It was her. She was actually here in this town.  By sheer, freakish luck, his search was now over.  All he had to do was walk back through the automatic doors and confront the woman he had been obsessed with for the past eleven years. . .  Which was a bad idea, and he knew it.  He could not face her.  Not yet.  His feelings just had been ripped open by the sight of her.  He might lose control.  Besides, if she saw him, she might run.  If that happened, he might never get the answers he desperately needed.  He was not going to take that chance.  Their meeting had to be carefully planned.  And they would meet. . . .  Keeping that in mind, Jarrett pushed away from the building and headed for his truck.  He needed to find Caruso and proceed with this investigation.  But now, and amazingly, at last, he knew where to find her.


               Copyright © 2012 Dreamah H. Lockwood

All rights reserved. No part of this book may be used or reproduced in any form whatsoever without the written permission of the author.

This book is a work of fiction.  Names, characters, places, and incidents are either products of the author’s imagination or are used fictitiously.  Any resemblance to actual events, locales or persons, living or dead is entirely coincidental.

                                             ISBN:  978-0-9892880-0-2

                                             ISBN-13: 978-0-9892880-0-2

   To all the missing children;  may they some day find their way home.

                                        To my mother, sisters and friends for all your        encouragement and support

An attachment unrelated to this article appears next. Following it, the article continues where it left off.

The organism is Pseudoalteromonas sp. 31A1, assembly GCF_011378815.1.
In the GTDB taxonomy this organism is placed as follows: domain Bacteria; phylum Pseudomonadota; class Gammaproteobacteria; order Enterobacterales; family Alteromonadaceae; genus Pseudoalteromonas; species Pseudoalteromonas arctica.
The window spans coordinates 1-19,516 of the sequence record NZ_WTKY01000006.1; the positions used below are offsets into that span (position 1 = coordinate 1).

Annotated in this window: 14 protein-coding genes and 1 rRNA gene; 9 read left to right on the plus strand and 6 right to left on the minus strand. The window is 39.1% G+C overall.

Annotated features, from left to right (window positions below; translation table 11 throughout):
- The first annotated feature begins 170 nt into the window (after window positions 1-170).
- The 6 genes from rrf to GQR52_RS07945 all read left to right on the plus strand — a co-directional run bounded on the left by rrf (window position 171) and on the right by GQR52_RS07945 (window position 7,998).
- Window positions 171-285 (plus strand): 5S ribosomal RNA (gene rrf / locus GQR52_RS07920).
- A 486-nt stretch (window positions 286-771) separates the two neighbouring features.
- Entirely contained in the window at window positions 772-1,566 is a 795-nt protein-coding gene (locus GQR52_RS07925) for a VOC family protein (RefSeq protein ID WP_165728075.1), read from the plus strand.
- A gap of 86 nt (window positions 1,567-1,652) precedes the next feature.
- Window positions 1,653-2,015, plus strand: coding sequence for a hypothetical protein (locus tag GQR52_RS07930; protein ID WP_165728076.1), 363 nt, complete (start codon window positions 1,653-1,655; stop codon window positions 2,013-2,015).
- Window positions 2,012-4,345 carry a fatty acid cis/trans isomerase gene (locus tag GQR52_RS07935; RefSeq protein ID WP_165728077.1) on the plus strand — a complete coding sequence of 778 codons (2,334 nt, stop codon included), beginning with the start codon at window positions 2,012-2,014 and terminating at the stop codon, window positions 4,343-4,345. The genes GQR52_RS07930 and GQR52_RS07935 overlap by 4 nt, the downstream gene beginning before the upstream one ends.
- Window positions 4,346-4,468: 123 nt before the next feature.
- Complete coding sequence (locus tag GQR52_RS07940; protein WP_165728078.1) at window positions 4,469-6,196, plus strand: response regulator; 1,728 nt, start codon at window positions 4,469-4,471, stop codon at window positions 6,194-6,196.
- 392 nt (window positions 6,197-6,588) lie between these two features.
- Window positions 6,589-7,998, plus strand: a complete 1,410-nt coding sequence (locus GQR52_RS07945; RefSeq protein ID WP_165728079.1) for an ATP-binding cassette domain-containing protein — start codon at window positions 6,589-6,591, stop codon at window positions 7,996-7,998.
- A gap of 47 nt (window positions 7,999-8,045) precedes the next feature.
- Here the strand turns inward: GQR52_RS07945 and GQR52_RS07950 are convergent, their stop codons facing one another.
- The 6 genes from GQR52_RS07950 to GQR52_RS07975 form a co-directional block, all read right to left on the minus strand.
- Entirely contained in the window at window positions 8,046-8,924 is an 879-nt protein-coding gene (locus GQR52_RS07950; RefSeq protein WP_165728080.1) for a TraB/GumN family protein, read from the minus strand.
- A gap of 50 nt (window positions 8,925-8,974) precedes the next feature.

Eleven Years Earlier

He was dead.  The son of a bitch was finally dead.  How ironic, Sarra Gray thought, that the top of the Christmas tree lay within reach of his one outstretched arm, the hand reaching for the white tree top angel just inches from his fingers.  Maybe he was reaching for salvation, she thought bitterly.  But, only the devil would want Homer James.

There had been a knock at the door, and two men had entered the apartment to face Homer.  POP had come from the gun in the killer’s hand.

That was the only sound that she had heard from her hiding place behind the partially closed bedroom door.  Through the crack, she had watched as Homer dropped to the floor, his knees buckling first, the rest of his body twisting to fall backwards onto the beige carpet.  While the killers ransacked the living room, she had rushed silently to hide behind the false wall in the closet where Homer hid his safe.  There was nothing she could do but breathe as quietly as possible and pray the men did not find her.  If they did, they would kill her too.

Immediately after closing the door to her hiding place, she heard them enter the bedroom.  Drawers, jerked from the dresser, hit the floor.  The sound of ripping fabric was easily heard behind the thin plaster of the drywall.  She held her breath, terrified that if she could hear them, they might hear her as well.  Then, they were in the closet.  Voices muttered low, indistinguishable words.  The noise of hangers raking back and forth along the rod was far too close.  Sarra prayed and waited in terror to be discovered.

Suddenly, everything went silent.  Not a whisper, not a sound did she hear to indicate the men had left the room.  Nor did a door slam to let her know they were gone from the apartment.  There was only the absolute quiet.  Trembling with fear, she waited what seemed like two hours before daring to emerge and peek into the other room.  They were definitely gone.